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Asian Stocks Drop From 4-Month High on Japan, China Data

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Asian Stocks Decline From Four-Month High as Japan Exports Drop
KDDI Corp.'s au brand smartphone Urbano Progresso by Kyocera Corp. Photographer: Kiyoshi Ota/Bloomberg

Sept. 20 (Bloomberg) -- Asian stocks fell, with the regional benchmark retreating from its highest close since May, after Japan’s exports fell for a third month and on signs China’s manufacturing may contract for an 11th month.

Kyocera Corp., a maker of electronic parts that gets more than half of its sales outside Japan, slid 3.2 percent. Nippon Telegraph & Telephone Corp. surged 7.1 percent after Japan’s leading fixed-line phone company said it plans to buy back as much as 3.4 percent of its shares. Billabong International Ltd. slumped 7.3 percent as a second bidder withdrew from the sale of Australia’s largest surfwear company.

The MSCI Asia Pacific Index slid 1.3 percent to 122.60 as of 6:30 p.m. in Tokyo, with about four stocks falling for each that rose. The equity gauge yesterday rallied to its highest since May 3 as central banks from Europe to the U.S. and Japan took action to stimulate growth.

“We’ve very concerned about the near-term outlook for the global economic picture,” said Peter Elston, Singapore-based head of Asia-Pacific strategy at Aberdeen Asset Management, which oversees about $270 billion. “There’s some fairly significant weakness just around the corner and that’s going to have a fairly big impact on corporates and markets. We’re fairly cautious,” he told Bloomberg TV.

Japan’s Nikkei 225 Stock Average slid 1.6 percent after a Finance Ministry report today showed exports from the world’s third-largest economy declined 5.8 percent in August from a year earlier.

Australia’s S&P/ASX 200 Index lost 0.5 percent, South Korea’s Kospi Index slipped 0.9 percent and Singapore’s Straits Times Index declined 0.4 percent.

Futures on the Standard & Poor’s 500 Index slid 0.3 percent today. The gauge rose 0.1 percent yesterday, snapping a two-day decline, after the Bank of Japan increased its asset-purchase target and sales of existing U.S. homes rose more than expected.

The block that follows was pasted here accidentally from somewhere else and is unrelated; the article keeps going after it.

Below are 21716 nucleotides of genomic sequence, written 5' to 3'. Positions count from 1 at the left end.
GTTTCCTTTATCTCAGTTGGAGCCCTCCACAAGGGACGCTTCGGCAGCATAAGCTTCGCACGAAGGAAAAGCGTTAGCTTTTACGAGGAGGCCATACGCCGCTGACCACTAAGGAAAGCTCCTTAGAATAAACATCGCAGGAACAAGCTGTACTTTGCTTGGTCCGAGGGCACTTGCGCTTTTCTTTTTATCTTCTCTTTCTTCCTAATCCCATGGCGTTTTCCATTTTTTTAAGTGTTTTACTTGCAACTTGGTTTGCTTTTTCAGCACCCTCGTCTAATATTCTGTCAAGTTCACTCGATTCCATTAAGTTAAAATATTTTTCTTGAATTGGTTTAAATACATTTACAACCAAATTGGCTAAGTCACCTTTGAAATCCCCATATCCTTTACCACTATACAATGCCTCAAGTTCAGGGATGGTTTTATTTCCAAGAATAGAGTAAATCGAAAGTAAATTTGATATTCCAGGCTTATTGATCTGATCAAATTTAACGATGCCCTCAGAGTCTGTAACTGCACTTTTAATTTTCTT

China Manufacturing

Hong Kong’s Hang Seng Index lost 1.2 percent and China’s Shanghai Composite dropped 2.1 percent as a preliminary report today showed China’s manufacturing may contract for an 11th month in September. The reading was 47.8 for a purchasing managers’ index released by HSBC Holdings Plc and Markit Economics. A number below 50 signals a contraction.

Exporters fell, with Kyocera sliding 3.2 percent to 6,700 yen. Canon Inc., a camera maker that gets 80 percent of its sales overseas, fell 3.2 percent to 2,771 yen. TDK Corp., a Japanese manufacturer of electronic parts that gets more than 25 percent of its revenue from China, declined 3.2 percent to 3,135 yen.

Annual Gain

The MSCI Asia Pacific Index gained 9.1 percent this year through yesterday compared with a 16 percent increase on the S&P 500 and a 12 percent advance for the Stoxx Europe 600 Index. The Asian benchmark traded at 12.9 times estimated earnings compared with 14.1 for the S&P 500 and 12.2 for the Stoxx Europe 600 Index.

New Zealand’s NZX 50 Index rose 0.6 percent after a report today showed the nation’s economic growth slowed less than forecast last quarter. Taiwan’s Taiex Index dropped 0.7 percent.

Billabong tumbled 7.3 percent to A$1.34 in Sydney, the biggest decline in two months, amid concern TPG may reduce its offer after a competing bidder walked away.

Luk Fook Holdings International Ltd. fell 6.8 percent to HK$24.85. Paul Law, the company’s executive director and financial controller, will resign Dec. 1, the jeweler said yesterday.

Among stocks that rose, Nippon Telegraph advanced 7.1 percent to 3,855 yen. NTT will buy back as many as 42 million shares of common stock from Sept. 20 until March 29 “to improve capital efficiency,” the company said yesterday in a statement to the Tokyo Stock Exchange.

To contact the reporter on this story: Adam Haigh in Sydney at ahaigh1@bloomberg.net

To contact the editor responsible for this story: Nick Gentle at ngentle2@bloomberg.net

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